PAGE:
Are Your Kids Into These 5 Unwanted Trends On Social Media?

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Yesterday I picked up a friend’s child, who was returning from the week long class trip to Mumbai. As I listened to all the excited chatter of the tired but happy kids, one remark caught my attention.

Do you know you can’t click selfies at many locations in Mumbai? We tried to take photos at Bandra Bandstand and Chowpatty but the police stopped us. That’s so not cool!!”

I am sure all the parents assembled there sent a silent thanks to Mumbai Police who are trying to protect citizens from selfie-related risks.

The selfie craze has hit us all and how! The ‘click-and-share’ brigade can be found everywhere, merrily clicking themselves, and then uploading the best pictures to social media.  Kids have gone a step ahead and are uploading not just selfies but pictures that reveal a lot of personal information, which could compromise their safety, privacy and self-esteem. These sharing practices have even turned into social media trends.

Are your kids into any of these 5 unwanted trends on social media?

  • Selfies at risky locations: Kids often ignore basic safety in their quest to get a perfect selfie. So they pose in front of a moving train, lean from a building’s parapet or even stand close to an animal enclosure in the zoo to click a snap.
  • Body image challenge: Have an A4 size waist? Click and share the photo. Other popular body image challenges include the collar bone challenge and the finger trap test. Kids participate in these for the fun of it but may end up having negative self-image and/or facing cyber bullying.
  • Photos of passport/license/tickets: Kids get excited when they get their travel tickets, new passport, or even their driving license and often share them online, unaware that these documents reveal vital personal data like name, age address, background etc.
  • Videos of dares: Teens are motivated by peer pressure to take part in dares and share video snippets of them. These include over-speeding, binge-drinking, vandalizing etc. Such posts may have future consequences, including college admission and career prospects as individuals social page often becomes the first step in background screening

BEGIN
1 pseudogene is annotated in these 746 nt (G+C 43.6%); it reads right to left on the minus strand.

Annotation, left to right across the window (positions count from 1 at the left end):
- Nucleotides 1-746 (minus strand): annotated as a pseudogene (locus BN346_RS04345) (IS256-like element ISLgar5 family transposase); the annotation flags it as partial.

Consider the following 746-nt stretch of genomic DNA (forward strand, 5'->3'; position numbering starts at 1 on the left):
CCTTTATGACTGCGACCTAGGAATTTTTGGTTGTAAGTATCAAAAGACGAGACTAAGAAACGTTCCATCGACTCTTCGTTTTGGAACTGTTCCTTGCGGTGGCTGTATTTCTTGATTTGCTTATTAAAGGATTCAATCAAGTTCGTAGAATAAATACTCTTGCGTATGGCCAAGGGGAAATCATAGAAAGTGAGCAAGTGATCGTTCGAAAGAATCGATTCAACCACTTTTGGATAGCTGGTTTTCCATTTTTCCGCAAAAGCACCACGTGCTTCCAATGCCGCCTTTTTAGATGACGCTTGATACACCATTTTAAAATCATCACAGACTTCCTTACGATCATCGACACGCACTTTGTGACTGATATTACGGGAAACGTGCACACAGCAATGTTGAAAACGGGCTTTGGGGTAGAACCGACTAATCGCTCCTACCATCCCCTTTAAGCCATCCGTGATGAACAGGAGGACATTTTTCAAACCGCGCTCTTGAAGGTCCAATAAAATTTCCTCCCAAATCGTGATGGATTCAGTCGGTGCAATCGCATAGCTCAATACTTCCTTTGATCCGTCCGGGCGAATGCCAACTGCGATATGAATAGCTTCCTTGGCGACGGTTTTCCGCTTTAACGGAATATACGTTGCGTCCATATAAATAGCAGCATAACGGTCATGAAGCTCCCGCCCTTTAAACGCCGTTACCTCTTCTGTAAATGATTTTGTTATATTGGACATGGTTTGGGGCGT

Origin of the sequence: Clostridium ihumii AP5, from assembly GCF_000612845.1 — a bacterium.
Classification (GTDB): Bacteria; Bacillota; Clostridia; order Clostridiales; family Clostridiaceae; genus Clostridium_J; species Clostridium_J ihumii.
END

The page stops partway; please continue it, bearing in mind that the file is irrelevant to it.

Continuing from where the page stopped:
• Clicks in no-photo zones: Photography is prohibited at many places of national importance like museums, art shows, air force bases and other strategic locations, but some children still click pictures, flouting all rules and disregarding legal consequences.

These are some undesirable and unsafe trends that need to be curbed at the outset. Posts that reveal name, location, date of birth, address, passwords etc. of self or friends can be misused by cyber criminals. It is important that we help our children to identify what are personal details and encourage them to keep personal details private and off social media.

Parents, here are a few tips for you to help your children follow digital etiquette:

  1. Be cyber-aware: Awareness is always the key. Find out whether your children or their friends are into selfie-clicking and careless sharing. Use real-life examples to explain the risks involved.
  2. Mentor your child: Educate your kids on the kind of posts they should not be sharing on their social media platforms. Explain the logic behind your rule and do not hesitate to stress that the smartphone is a privilege that can be withdrawn if rules are broken.
  3. Limit posting from smartphone: You can fix mobile net usage time by not getting your child an individual net pack. Remember to protect your devices with security software.
  4. Selfie etiquette: Just like you educate your kids on correct table manners/online etiquette, teach them good selfie practices. You may talk to them about unsafe location, no-photography zone, no-shaming pics, personal information revealing posts and no-tagging-without-permission.

New trends on social media frequently create a rage amongst children. Only awareness can help us parents ensure that our children are not caught up by an unsuitable trend and led off track. Therefore, STOP. THINK. CONNECT. continues to be the mantra that the entire family needs to remember and practice.

Categories: Consumer